Does limb preconditioning reduce pain after total knee arthroplasty? A randomized, double-blind study

Stavros G. Memtsoudis, Ottokar Stundner, Daniel Yoo, Alejandro Gonzalez Della Valle, Friedrich Boettner, Anna Maria Bombardieri, Kethy Jules-Elysee, Lazaros Poultsides, Yan Ma, Thomas P. Sculco

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22 Scopus citations


Background: Total knee arthroplasty (TKA) can be associated with considerable postoperative pain. Ischemic preconditioning of tissue before inducing procedure-related underperfusion may reduce the postoperative inflammatory response, which further may reduce associated pain. Questions/purposes: In this prospective, randomized study, we aimed at evaluating the impact of ischemic preconditioning on postoperative pain at rest and during exercise; use of pain medication; levels of systemic prothrombotic and local inflammatory markers; and length of stay and achievement of physical therapy milestones. Methods: Sixty patients undergoing unilateral TKA under tourniquet were enrolled with half (N = 30) being randomized to an episode of limb preconditioning before induction of ischemia for surgery (tourniquet inflation). Pain scores, analgesic consumption, markers of inflammation (interleukin-6 [IL-6], tumor necrosis factor [TNF]-α in periarticular drainage), and periarticular circumference were measured at baseline and during 2 days postoperatively. Changes in prothrombotic markers were evaluated. Results: Patients in the preconditioning group had significantly less pain postoperatively at rest (mean difference = -0.71, 95% confidence interval [CI] = -1.40 to -0.02, p = 0.043) and with exercise (mean difference = -1.38, 95% CI = -2.32 to -0.44, p = 0.004), but showed no differences in analgesic consumption. No differences were seen between the study and the control group in terms of muscle oxygenation and intraarticular levels of IL-6 and TNF-α as well as levels of prothrombotic markers. No differences were found between groups in regard to hospitalization length and time to various physical therapy milestones. Conclusions: Ischemic preconditioning reduces postoperative pain after TKA, but the treatment effect size we observed with the preconditioning routine used was modest. Clinical Relevance: Given the ease of this intervention, ischemic preconditioning may be considered as part of a multimodal analgesic strategy. However, more study into the impact of different preconditioning strategies, elucidation of mechanisms, safety profiles, and cost-effectiveness of this maneuver is needed.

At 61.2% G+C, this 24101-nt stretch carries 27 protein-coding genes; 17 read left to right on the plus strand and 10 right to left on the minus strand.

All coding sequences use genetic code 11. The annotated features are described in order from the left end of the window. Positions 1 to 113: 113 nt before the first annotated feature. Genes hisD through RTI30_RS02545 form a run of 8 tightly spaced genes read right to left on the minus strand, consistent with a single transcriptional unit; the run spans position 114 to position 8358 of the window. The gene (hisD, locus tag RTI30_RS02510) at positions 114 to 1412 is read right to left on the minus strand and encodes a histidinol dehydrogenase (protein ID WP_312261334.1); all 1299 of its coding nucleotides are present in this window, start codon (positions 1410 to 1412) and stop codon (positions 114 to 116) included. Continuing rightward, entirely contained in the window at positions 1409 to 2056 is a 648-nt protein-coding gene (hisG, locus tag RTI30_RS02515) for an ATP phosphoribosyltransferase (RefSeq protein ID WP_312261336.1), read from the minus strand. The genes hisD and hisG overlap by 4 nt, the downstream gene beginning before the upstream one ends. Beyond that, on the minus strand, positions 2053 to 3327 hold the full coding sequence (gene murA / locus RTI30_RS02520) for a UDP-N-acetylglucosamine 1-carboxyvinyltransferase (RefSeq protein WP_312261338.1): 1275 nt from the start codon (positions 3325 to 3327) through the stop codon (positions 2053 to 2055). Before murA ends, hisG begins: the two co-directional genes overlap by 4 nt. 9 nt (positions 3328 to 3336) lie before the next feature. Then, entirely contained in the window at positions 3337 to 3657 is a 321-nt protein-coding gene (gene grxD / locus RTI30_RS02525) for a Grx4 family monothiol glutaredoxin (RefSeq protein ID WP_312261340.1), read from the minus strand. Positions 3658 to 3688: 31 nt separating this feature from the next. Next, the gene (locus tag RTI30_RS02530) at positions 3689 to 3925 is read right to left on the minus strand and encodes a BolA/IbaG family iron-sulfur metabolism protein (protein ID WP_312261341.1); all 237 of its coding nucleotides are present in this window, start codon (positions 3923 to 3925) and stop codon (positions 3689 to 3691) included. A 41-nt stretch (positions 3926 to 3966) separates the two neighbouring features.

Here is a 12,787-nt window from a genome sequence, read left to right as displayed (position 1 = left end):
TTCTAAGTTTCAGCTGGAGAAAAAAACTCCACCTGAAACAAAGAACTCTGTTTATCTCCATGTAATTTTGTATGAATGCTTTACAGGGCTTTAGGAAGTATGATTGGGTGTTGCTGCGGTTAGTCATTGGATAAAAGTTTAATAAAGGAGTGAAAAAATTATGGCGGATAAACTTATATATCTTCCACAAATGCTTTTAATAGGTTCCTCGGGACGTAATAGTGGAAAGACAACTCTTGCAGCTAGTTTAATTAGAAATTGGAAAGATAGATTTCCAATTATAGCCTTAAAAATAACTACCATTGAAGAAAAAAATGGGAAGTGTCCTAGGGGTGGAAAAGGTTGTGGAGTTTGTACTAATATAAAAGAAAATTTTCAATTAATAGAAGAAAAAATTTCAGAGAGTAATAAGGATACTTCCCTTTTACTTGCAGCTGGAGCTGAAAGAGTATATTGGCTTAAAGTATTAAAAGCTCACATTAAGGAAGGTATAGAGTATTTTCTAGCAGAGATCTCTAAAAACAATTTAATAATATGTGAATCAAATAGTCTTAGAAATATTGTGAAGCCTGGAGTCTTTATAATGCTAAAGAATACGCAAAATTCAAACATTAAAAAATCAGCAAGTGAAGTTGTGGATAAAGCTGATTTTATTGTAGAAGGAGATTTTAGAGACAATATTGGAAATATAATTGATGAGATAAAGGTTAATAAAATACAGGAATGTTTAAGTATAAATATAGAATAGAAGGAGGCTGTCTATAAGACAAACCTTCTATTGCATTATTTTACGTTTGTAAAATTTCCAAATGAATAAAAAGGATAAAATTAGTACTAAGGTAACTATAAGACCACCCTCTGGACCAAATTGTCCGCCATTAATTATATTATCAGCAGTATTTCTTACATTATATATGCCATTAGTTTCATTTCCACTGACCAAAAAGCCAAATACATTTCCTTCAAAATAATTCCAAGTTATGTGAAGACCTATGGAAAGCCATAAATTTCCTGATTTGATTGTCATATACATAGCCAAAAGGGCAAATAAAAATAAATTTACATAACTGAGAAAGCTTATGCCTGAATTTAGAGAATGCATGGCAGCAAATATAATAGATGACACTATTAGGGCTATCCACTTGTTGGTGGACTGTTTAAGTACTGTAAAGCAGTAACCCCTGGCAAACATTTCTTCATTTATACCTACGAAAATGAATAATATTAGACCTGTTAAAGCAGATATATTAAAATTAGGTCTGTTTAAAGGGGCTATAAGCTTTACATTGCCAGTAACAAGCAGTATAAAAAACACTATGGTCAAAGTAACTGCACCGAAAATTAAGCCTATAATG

Original languageEnglish
Pages (from-to)1467-1474
Number of pages8
JournalClinical orthopaedics and related research
Issue number5
StatePublished - May 2014
Externally publishedYes


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